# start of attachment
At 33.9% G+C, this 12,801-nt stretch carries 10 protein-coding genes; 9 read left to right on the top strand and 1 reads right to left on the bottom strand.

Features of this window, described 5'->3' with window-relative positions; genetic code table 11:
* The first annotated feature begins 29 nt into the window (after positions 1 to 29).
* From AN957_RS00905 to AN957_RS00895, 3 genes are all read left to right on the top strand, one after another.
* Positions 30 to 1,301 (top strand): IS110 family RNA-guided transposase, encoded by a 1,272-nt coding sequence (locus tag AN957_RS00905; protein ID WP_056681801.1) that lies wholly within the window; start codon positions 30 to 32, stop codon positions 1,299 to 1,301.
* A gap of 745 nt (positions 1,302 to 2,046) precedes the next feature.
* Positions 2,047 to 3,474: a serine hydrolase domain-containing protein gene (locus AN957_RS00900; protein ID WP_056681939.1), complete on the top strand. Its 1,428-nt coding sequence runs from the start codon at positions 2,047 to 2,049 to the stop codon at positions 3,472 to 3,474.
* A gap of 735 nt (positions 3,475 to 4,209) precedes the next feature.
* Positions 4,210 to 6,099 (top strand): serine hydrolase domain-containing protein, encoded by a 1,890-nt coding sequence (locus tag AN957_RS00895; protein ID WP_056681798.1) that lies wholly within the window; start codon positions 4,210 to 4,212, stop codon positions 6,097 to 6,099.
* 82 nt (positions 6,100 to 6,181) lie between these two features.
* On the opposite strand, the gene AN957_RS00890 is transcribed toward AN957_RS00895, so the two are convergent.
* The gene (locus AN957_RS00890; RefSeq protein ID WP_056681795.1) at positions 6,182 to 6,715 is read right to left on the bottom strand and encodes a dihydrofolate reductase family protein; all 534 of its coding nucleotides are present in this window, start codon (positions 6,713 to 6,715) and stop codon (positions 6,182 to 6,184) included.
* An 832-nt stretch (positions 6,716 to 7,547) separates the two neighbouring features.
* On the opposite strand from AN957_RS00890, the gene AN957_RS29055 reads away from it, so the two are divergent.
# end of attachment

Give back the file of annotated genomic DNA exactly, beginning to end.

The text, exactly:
At 33.9% G+C, this 12,801-nt stretch carries 10 protein-coding genes; 9 read left to right on the top strand and 1 reads right to left on the bottom strand.

Features of this window, described 5'->3' with window-relative positions; genetic code table 11:
* The first annotated feature begins 29 nt into the window (after positions 1 to 29).
* From AN957_RS00905 to AN957_RS00895, 3 genes are all read left to right on the top strand, one after another.
* Positions 30 to 1,301 (top strand): IS110 family RNA-guided transposase, encoded by a 1,272-nt coding sequence (locus tag AN957_RS00905; protein ID WP_056681801.1) that lies wholly within the window; start codon positions 30 to 32, stop codon positions 1,299 to 1,301.
* A gap of 745 nt (positions 1,302 to 2,046) precedes the next feature.
* Positions 2,047 to 3,474: a serine hydrolase domain-containing protein gene (locus AN957_RS00900; protein ID WP_056681939.1), complete on the top strand. Its 1,428-nt coding sequence runs from the start codon at positions 2,047 to 2,049 to the stop codon at positions 3,472 to 3,474.
* A gap of 735 nt (positions 3,475 to 4,209) precedes the next feature.
* Positions 4,210 to 6,099 (top strand): serine hydrolase domain-containing protein, encoded by a 1,890-nt coding sequence (locus tag AN957_RS00895; protein ID WP_056681798.1) that lies wholly within the window; start codon positions 4,210 to 4,212, stop codon positions 6,097 to 6,099.
* 82 nt (positions 6,100 to 6,181) lie between these two features.
* On the opposite strand, the gene AN957_RS00890 is transcribed toward AN957_RS00895, so the two are convergent.
* The gene (locus AN957_RS00890; RefSeq protein ID WP_056681795.1) at positions 6,182 to 6,715 is read right to left on the bottom strand and encodes a dihydrofolate reductase family protein; all 534 of its coding nucleotides are present in this window, start codon (positions 6,713 to 6,715) and stop codon (positions 6,182 to 6,184) included.
* An 832-nt stretch (positions 6,716 to 7,547) separates the two neighbouring features.
* On the opposite strand from AN957_RS00890, the gene AN957_RS29055 reads away from it, so the two are divergent.